Time To Rock Your Balls Off

Time To Rock Your Balls Off

Japanese pop, rather Jpop, is pigeonholed as cute, ear saccharine. That might not exactly be fair. But there’s no arguing, sometimes Jpop needs more guitars. More awesome hair. Sometimes it needs more metal.

Sometimes Jpop needs more Marty Friedman. Marty Friedman (above, centre) is a great, great guitarist who is perhaps best known for his ten year tenture in Megadeath, playing on albums like Rust in Peace and Countdown to Extinction.

While in Megadeath, Friedman toured Japan throughout the 1990s and fell in love with the pop of the era, namely Namie Amuro and Ayumi Hamasaki. “In Jpop, there’s a lot of hetauma,” Friedman said in a TV interview back in 2010. “I love hetauma.” Hetauma means that something might look crude or poor at first glance, but it is actually much deeper.

Friedman became so entranced with Jpop that 90 percent of the music he was listening to was Japanese pop. After ten years in Megadeath, he left the band, looking for something different and saying that Megadeath did one type of sound (and did it well), but it was like eating sushi everyday. That something different was Japan (where he really could eat sushi everyday).

In 2003, Friedman moved to Shinjuku, where he’s resided since. He’s collaborated with some of the country’s biggest popstars, such as Pokémon queen Shoko Nakagawa. While in Tokyo, he’s also contributed songs to Japanese games such Konami’s Guitar Freaks and DrumMania games as well as a (shitty) Sonic game–Friedman’s work was top flight.

Next month, as website Anime News Network pointed out, Friedman is releasing his second Tokyo Jukebox album, which features his guitar arrangements of Jpop tunes like AKB48’s Aitakatta (sample here) and Toire no Kamisama (sample here). Note: Toire no Kamisama isn’t traditional sugary girl group Jpop, and follows in tradition of the talented female Japanese singer songwriters of the early 1970s. Friedman’s first Tokyo Jukebox featured his take on SMAP, among other Japanese artists.

Friedman isn’t the first Western rocker to record his versions of Japanese pop. In 2009, Andrew W.K. released a Gundam Rock album (sample here ), which is all kinds of badass.

Marty Friedman’s Tokyo Jukebox 2 will be released on September 14 in Japan, just in time for the Tokyo Game Show. Check it out.

Culture Smash is a daily dose of things topical, interesting and sometimes even awesome–game related and beyond.
(Top photo: Jim Cooper, Wally Santana, Koji Sasahara, Lionel Cironneau | AP)


  • I don’t really listen to Jpop, but from what I’ve heard, I don’t really agree with the whole ‘actually deeper than it sounds’ thing. If its anything like Kpop…. *shudder*

    • Nope, vastly different! Go check out L’Arc~en~Ciel for a straight pop-rock feel, UVERworld for something a bit rock-hiphop, or The Back Horn for something a good deal harder and heavier than L’Arc.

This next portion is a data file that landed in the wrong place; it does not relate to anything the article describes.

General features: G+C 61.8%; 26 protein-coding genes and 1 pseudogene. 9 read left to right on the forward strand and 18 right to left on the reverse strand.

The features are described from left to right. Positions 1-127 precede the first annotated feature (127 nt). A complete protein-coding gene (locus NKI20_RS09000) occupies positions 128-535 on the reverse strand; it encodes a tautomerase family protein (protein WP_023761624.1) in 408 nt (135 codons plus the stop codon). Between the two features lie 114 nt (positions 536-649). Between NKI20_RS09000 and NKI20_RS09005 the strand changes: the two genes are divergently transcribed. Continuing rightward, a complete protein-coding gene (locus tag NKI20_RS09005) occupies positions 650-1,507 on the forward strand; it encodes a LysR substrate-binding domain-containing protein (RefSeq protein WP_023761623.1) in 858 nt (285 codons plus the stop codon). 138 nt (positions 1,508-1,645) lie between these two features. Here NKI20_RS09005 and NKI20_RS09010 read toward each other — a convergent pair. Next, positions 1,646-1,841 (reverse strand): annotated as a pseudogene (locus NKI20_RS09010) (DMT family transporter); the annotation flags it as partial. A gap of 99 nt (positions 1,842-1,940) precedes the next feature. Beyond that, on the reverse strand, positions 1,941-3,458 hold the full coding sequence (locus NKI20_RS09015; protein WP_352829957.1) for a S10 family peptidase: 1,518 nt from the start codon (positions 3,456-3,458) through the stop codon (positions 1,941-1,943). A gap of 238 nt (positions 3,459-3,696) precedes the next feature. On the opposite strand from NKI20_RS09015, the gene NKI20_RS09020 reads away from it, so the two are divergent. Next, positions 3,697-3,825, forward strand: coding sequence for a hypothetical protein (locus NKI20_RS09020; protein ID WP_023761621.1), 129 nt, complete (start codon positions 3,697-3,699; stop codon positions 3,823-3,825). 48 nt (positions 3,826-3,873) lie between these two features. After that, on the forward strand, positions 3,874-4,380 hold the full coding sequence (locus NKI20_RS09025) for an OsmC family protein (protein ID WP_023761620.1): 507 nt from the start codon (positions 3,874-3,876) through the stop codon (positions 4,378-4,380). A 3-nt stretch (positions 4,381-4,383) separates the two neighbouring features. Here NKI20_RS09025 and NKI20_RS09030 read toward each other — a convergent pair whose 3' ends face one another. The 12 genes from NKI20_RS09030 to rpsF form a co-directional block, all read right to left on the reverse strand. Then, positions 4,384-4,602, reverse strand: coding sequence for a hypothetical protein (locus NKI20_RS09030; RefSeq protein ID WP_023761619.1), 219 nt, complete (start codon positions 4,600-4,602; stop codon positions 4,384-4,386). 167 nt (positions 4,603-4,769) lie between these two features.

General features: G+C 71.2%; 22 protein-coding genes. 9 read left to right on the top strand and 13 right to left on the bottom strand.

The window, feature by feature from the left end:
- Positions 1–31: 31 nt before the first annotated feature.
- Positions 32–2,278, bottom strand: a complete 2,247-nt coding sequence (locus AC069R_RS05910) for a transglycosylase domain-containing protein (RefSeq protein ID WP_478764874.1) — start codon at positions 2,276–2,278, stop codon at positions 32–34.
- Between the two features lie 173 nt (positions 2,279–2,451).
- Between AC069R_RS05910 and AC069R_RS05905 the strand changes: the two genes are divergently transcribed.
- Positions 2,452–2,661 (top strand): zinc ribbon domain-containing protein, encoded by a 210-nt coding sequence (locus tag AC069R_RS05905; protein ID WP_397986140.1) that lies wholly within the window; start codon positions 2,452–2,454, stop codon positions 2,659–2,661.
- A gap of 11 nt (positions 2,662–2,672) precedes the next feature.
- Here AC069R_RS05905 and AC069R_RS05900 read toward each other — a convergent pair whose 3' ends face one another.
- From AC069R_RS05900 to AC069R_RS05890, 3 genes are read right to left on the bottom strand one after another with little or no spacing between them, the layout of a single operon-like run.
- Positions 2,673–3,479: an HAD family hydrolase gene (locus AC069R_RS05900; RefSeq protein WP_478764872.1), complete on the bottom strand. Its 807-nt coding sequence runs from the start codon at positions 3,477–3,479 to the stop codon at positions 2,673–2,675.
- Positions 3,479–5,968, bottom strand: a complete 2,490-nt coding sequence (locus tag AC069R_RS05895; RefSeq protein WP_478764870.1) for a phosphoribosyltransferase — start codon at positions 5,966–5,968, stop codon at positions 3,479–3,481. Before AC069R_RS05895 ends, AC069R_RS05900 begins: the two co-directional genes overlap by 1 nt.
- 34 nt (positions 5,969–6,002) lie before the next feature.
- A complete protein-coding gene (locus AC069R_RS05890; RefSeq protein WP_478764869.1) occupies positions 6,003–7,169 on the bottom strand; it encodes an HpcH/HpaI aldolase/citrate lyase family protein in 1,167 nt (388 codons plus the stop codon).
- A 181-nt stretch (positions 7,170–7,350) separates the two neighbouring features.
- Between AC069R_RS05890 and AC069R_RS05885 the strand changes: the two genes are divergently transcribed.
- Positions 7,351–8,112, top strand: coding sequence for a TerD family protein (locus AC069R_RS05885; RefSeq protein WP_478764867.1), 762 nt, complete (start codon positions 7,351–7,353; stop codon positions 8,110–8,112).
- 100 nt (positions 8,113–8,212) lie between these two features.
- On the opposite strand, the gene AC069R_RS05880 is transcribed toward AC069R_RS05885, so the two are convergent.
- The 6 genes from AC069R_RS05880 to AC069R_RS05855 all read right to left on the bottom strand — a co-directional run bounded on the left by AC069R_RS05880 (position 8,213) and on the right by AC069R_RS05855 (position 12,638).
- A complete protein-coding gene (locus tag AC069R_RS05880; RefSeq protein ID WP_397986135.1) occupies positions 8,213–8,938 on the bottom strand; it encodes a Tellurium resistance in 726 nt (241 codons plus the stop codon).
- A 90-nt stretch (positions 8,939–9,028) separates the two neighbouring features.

• Don’t worry, its the guitarist from megadeth, at worst it’ll be like having your balls rubbed gently with gravel

  • You guys need to listen to more of the following Japanese bands: Boris, The Boredoms, Melt Banana, Yura Yura Teikoku, Vampillia, King Brothers, Acid Mothers Temple, etc, for a truly mind blowing Japanese noise rock extravaganza.

  • After living in Japan for six months, i’m so fucking sick of J-pop. It’s really, really terrible music. The videos are overly cute to the point where it’s sickening, and the Engrish is so bad I want to vomit.

    K-pop has merit, because at it’s core there is some good music. Plus the artists are, you know, sexy, because they aren’t acting like 14 year olds.

  • OH! And Yellow Magic Orchestra. Click on my name and I’ve recently made a post on my blog that features a YMO film clip. These guys probably had more influence on Japanese video game music of the 80s and 90s than anyone else.

  • You guys should check out a band called Toe. It’s not J-pop but its the best Japanese band I’ve ever heard.

  • I couldn’t get through the article without cringing at every mention of “MegaDeath”. It’s MegaDeth, without the second A. Just a hint.

    And my experience with J-Pop is limited to themes from a few video games and anime series… The first time I listened to A Cruel Angel’s Thesis (From Neon Genesis Evangelion) I pissed myself laughing. Probably sums up my experiences with J-Pop.

    • I stopped reading at the second “Megadeath”. One can be excused as a typo, two or more is inexcusable and shows he really doesn’t know what he’s talking about.

  • Funny how Megadeath just looks and reads plain wrong. No wonder Dave Mustaine decided to drop the A, MEGADETH sounds so much more metal.

    You’d better fix the typos in the article before Mustaine shows up to kick your ass all the way to heaven (he’s a reformed Christian these days). Trust me, you don’t want that, he can be scarier than Jim Wallace.

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